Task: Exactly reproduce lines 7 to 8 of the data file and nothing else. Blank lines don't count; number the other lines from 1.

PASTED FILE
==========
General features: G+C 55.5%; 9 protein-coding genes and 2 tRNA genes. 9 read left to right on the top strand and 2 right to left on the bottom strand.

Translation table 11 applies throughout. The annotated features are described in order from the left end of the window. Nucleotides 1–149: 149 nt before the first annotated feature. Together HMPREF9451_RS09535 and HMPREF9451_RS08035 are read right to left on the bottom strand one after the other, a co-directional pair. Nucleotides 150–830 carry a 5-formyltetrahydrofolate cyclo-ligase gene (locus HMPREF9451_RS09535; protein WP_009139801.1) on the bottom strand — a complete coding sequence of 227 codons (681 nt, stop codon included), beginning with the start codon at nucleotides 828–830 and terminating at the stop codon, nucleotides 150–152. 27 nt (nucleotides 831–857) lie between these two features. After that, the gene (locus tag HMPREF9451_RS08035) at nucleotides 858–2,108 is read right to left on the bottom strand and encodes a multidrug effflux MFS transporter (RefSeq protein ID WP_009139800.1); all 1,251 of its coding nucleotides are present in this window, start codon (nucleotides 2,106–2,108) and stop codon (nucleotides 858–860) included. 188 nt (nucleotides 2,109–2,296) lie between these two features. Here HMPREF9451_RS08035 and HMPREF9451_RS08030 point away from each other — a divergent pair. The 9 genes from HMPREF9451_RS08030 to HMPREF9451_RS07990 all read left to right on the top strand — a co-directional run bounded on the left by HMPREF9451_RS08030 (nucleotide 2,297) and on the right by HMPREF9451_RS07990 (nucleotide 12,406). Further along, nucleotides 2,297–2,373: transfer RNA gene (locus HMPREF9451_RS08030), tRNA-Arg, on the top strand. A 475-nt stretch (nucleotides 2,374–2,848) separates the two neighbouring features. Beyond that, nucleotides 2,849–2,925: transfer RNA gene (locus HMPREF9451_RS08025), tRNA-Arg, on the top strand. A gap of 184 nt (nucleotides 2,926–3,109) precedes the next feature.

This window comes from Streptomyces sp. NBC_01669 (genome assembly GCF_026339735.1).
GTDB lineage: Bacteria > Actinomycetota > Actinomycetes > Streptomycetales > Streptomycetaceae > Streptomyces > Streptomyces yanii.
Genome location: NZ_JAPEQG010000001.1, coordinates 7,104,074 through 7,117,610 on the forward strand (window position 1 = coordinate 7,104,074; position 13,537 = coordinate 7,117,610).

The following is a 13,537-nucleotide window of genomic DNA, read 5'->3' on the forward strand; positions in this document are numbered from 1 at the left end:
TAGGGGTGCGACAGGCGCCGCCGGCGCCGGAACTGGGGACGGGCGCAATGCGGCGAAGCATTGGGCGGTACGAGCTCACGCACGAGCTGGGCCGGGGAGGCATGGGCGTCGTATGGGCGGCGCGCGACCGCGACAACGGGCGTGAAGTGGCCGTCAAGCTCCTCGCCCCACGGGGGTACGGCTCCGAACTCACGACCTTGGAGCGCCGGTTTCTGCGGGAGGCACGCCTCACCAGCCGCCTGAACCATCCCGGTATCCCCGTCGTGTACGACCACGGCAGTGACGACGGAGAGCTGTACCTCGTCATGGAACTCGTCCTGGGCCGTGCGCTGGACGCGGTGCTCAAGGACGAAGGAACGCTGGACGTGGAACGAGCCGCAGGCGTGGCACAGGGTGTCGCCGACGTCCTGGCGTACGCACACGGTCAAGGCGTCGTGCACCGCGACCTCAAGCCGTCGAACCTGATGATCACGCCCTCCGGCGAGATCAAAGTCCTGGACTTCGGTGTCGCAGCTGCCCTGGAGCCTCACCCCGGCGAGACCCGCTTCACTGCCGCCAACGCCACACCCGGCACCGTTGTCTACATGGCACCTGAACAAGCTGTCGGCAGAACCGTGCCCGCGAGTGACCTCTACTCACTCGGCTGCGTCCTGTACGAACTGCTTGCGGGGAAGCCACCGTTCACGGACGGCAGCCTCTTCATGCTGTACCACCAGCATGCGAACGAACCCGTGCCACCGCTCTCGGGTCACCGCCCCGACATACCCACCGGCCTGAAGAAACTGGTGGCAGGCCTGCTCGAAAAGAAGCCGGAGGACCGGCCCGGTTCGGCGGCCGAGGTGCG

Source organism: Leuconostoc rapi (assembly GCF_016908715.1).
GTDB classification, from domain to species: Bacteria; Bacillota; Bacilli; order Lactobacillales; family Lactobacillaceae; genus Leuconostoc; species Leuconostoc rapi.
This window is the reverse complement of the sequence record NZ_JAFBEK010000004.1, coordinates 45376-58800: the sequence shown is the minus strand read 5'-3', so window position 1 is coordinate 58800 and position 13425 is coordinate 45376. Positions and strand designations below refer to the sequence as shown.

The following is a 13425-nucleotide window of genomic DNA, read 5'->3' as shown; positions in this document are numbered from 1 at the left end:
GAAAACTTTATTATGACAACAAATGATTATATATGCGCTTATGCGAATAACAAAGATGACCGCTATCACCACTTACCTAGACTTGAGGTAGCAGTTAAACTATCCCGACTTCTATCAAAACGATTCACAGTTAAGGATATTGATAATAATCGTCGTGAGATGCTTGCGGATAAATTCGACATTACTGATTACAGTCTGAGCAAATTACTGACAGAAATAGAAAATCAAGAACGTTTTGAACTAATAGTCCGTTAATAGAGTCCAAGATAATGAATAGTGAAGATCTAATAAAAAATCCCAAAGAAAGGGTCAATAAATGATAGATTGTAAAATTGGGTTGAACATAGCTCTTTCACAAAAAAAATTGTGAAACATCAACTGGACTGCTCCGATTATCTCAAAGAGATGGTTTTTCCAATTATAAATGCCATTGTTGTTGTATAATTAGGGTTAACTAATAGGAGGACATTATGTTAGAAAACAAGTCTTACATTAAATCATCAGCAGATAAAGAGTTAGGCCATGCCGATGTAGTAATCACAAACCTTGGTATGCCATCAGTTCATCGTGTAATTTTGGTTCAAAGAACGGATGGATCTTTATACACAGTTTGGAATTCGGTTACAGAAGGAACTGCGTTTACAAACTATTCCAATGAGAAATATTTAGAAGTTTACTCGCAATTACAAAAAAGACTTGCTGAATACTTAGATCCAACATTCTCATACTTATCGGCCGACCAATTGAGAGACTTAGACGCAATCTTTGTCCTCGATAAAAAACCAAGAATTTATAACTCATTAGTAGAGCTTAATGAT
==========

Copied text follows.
TAGGGGTGCGACAGGCGCCGCCGGCGCCGGAACTGGGGACGGGCGCAATGCGGCGAAGCATTGGGCGGTACGAGCTCACGCACGAGCTGGGCCGGGGAGGCATGGGCGTCGTATGGGCGGCGCGCGACCGCGACAACGGGCGTGAAGTGGCCGTCAAGCTCCTCGCCCCACGGGGGTACGGCTCCGAACTCACGACCTTGGAGCGCCGGTTTCTGCGGGAGGCACGCCTCACCAGCCGCCTGAACCATCCCGGTATCCCCGTCGTGTACGACCACGGCAGTGACGACGGAGAGCTGTACCTCGTCATGGAACTCGTCCTGGGCCGTGCGCTGGACGCGGTGCTCAAGGACGAAGGAACGCTGGACGTGGAACGAGCCGCAGGCGTGGCACAGGGTGTCGCCGACGTCCTGGCGTACGCACACGGTCAAGGCGTCGTGCACCGCGACCTCAAGCCGTCGAACCTGATGATCACGCCCTCCGGCGAGATCAAAGTCCTGGACTTCGGTGTCGCAGCTGCCCTGGAGCCTCACCCCGGCGAGACCCGCTTCACTGCCGCCAACGCCACACCCGGCACCGTTGTCTACATGGCACCTGAACAAGCTGTCGGCAGAACCGTGCCCGCGAGTGACCTCTACTCACTCGGCTGCGTCCTGTACGAACTGCTTGCGGGGAAGCCACCGTTCACGGACGGCAGCCTCTTCATGCTGTACCACCAGCATGCGAACGAACCCGTGCCACCGCTCTCGGGTCACCGCCCCGACATACCCACCGGCCTGAAGAAACTGGTGGCAGGCCTGCTCGAAAAGAAGCCGGAGGACCGGCCCGGTTCGGCGGCCGAGGTGCG

Source organism: Leuconostoc rapi (assembly GCF_016908715.1).